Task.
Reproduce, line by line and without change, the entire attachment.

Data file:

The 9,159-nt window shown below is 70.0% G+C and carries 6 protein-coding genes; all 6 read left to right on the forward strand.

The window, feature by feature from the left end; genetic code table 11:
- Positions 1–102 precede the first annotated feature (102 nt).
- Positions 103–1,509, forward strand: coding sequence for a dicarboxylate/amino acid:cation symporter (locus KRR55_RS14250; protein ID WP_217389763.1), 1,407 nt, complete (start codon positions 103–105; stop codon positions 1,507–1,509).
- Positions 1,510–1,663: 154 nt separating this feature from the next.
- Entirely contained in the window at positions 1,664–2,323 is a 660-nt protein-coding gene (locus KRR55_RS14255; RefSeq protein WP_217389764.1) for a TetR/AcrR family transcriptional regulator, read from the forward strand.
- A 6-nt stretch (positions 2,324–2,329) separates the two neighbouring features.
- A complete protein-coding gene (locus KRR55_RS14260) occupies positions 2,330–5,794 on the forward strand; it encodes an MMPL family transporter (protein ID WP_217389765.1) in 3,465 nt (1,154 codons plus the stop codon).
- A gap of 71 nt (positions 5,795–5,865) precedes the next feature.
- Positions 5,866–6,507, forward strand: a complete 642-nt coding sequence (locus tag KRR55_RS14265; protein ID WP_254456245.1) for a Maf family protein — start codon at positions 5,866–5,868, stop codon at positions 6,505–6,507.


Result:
The 9,159-nt window shown below is 70.0% G+C and carries 6 protein-coding genes; all 6 read left to right on the forward strand.

The window, feature by feature from the left end; genetic code table 11:
- Positions 1–102 precede the first annotated feature (102 nt).
- Positions 103–1,509, forward strand: coding sequence for a dicarboxylate/amino acid:cation symporter (locus KRR55_RS14250; protein ID WP_217389763.1), 1,407 nt, complete (start codon positions 103–105; stop codon positions 1,507–1,509).
- Positions 1,510–1,663: 154 nt separating this feature from the next.
- Entirely contained in the window at positions 1,664–2,323 is a 660-nt protein-coding gene (locus KRR55_RS14255; RefSeq protein WP_217389764.1) for a TetR/AcrR family transcriptional regulator, read from the forward strand.
- A 6-nt stretch (positions 2,324–2,329) separates the two neighbouring features.
- A complete protein-coding gene (locus KRR55_RS14260) occupies positions 2,330–5,794 on the forward strand; it encodes an MMPL family transporter (protein ID WP_217389765.1) in 3,465 nt (1,154 codons plus the stop codon).
- A gap of 71 nt (positions 5,795–5,865) precedes the next feature.
- Positions 5,866–6,507, forward strand: a complete 642-nt coding sequence (locus tag KRR55_RS14265; protein ID WP_254456245.1) for a Maf family protein — start codon at positions 5,866–5,868, stop codon at positions 6,505–6,507.